In a particular embodiment, the method has the step of filling a baby bottle with room temperature water in an amount that corresponds to the total amount of baby formula desired. Water need not be pure; it can be tap water for example. Then, from this baby bottle, an amount is transferred into a formula flask. This transferred amount is indicated by one or more indicia (e.g., in the form of lines, numbers, or both) that actually show the total amount of water in the original baby bottle. However, the transferred amount is a calculated amount that is less than the total amount (e.g., a percentage) of formula needed. The method has the further steps of heating this liquid in the formula flask and then transferring it back into the original baby bottle, in effect mixing it with the unheated water. The resulting mixture, because of the calculated amount of water in the formula flask that corresponds to (e.g., its meniscus aligns with) one or more indicia showing the total amount of baby formula needed, will be at a temperature substantially close to that of the human body.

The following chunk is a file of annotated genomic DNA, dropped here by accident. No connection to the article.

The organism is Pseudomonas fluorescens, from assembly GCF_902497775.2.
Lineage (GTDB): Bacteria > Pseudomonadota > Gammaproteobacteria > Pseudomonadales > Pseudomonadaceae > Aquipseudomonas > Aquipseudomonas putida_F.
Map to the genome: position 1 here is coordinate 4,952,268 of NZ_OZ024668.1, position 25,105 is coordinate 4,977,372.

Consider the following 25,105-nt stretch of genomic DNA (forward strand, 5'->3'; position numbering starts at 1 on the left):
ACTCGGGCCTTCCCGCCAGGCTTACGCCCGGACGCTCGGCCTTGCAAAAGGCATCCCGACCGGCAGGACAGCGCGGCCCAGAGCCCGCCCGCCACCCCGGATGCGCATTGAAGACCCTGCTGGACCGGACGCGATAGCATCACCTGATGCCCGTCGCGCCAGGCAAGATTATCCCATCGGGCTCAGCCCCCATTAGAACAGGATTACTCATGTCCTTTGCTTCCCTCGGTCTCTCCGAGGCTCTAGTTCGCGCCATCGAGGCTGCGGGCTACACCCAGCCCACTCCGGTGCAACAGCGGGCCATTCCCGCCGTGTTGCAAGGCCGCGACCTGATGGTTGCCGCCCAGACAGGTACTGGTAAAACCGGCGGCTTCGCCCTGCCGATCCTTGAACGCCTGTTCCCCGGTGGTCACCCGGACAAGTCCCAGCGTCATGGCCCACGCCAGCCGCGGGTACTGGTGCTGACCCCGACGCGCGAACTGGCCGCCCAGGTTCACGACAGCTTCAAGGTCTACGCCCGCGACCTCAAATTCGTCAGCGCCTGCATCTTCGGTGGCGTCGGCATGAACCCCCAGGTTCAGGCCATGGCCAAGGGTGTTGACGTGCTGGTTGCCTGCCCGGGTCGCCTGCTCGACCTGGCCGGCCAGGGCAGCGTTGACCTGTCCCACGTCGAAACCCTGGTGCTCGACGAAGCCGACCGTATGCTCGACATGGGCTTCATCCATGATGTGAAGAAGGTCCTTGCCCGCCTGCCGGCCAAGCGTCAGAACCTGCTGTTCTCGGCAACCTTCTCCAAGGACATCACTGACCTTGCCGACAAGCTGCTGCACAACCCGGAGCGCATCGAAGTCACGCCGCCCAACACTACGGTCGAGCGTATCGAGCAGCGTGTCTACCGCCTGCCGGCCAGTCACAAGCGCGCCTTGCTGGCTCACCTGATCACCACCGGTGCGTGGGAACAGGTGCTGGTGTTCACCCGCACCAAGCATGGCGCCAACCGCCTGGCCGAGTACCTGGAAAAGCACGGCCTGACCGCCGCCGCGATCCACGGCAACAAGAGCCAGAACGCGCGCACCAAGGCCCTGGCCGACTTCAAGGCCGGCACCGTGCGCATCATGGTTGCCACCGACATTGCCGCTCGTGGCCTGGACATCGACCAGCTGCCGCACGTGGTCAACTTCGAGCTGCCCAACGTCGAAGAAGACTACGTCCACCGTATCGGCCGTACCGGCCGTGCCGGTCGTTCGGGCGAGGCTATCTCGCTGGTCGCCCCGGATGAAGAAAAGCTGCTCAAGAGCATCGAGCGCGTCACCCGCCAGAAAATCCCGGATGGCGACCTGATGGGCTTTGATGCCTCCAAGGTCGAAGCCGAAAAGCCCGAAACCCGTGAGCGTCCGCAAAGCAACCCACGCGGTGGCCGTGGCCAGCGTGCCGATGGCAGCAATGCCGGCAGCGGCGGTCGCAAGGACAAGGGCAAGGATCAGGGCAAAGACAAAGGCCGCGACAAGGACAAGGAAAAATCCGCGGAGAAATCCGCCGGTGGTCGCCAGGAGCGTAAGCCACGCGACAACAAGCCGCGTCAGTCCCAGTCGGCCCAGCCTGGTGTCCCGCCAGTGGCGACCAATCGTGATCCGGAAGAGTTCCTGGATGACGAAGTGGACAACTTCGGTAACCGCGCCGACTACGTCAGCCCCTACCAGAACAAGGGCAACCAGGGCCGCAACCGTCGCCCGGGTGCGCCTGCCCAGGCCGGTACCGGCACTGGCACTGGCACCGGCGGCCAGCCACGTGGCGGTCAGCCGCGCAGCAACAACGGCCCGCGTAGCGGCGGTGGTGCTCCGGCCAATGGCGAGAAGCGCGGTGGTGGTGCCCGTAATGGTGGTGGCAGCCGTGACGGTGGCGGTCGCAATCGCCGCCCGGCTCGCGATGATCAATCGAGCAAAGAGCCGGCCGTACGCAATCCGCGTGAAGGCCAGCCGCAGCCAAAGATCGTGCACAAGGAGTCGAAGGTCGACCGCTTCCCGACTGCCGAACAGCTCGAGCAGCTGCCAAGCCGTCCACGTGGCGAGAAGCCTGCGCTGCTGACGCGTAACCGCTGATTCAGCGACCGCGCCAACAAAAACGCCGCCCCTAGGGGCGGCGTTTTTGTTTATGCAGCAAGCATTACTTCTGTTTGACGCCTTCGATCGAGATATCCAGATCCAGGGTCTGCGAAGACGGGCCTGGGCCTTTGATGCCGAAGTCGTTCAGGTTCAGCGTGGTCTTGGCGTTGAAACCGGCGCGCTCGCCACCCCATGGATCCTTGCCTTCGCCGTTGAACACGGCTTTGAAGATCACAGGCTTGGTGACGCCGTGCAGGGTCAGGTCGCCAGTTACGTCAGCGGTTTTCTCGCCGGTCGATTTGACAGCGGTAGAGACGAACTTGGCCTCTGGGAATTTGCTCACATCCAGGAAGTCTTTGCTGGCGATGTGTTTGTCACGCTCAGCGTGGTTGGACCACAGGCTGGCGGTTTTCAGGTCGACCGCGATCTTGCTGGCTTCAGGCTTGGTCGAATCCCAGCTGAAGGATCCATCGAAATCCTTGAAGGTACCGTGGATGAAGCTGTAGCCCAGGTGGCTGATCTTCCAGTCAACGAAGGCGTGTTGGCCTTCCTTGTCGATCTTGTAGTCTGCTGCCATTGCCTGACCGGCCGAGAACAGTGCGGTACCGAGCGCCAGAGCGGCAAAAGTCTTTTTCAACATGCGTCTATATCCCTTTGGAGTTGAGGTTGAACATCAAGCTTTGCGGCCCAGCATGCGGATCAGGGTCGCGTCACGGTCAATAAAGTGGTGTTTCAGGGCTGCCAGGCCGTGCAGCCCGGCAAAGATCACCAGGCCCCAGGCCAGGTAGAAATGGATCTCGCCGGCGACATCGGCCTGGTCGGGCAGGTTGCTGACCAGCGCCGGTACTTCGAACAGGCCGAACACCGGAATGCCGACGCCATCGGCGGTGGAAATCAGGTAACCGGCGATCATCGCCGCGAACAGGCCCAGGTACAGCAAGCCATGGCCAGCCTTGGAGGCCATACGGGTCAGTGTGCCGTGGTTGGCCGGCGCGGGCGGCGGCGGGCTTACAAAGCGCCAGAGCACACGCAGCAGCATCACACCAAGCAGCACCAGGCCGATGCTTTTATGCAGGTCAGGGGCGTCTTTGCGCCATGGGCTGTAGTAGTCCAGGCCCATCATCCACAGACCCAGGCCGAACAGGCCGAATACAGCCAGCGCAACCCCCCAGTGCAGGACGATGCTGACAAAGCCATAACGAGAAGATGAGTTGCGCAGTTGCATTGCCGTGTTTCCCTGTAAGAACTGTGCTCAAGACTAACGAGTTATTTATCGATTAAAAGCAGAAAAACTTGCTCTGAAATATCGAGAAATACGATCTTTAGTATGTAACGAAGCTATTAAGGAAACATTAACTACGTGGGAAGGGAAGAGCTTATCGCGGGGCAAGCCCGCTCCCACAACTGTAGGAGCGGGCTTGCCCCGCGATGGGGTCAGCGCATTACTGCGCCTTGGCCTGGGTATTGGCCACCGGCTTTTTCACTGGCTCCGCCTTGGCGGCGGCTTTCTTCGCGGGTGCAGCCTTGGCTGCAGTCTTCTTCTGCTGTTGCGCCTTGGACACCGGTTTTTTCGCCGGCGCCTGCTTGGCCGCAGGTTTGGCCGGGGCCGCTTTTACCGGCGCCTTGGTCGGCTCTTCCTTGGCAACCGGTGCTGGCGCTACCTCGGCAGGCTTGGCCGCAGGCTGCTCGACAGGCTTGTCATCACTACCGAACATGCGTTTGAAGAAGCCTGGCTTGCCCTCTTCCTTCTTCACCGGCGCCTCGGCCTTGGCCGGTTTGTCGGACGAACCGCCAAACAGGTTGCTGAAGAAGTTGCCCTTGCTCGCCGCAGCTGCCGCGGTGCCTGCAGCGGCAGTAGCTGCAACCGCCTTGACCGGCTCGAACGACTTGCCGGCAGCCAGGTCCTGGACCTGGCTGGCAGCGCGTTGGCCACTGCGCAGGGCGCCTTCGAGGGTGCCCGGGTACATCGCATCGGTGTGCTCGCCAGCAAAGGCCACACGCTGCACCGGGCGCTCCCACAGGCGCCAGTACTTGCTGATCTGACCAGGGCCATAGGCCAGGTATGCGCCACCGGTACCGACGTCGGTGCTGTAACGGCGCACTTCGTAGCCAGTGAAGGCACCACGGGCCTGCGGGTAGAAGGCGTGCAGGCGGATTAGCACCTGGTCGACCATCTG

The present invention further includes systems having the flask or apparatus described herein and a second container such as a baby bottle or a tea cup/mug.

The present invention allows preparation of temperature sensitive beverages such as baby formulas with ease and precision. While manual methods of heating and then cooling a liquid are likely to miss an optimal temperature, such as the body's temperature, for the formula, the disclosed embodiments allow attainment of a final baby formula temperature that is closer to a desired optimal temperature. In addition, because heating involves a lesser amount of liquid, the heating step is faster. The heating can be made even faster by using a microwave oven, which would not have been practical with the larger amount of liquid due to uneven heating. The ability to reach the final desired temperature with a quick mixing, without any waiting period for a cooling, makes this an even faster way to prepare a baby formula or tea. Finally yet importantly, because the apparatus and the method can be used with minimal equipment, using them does not impart any significant financial burden on families.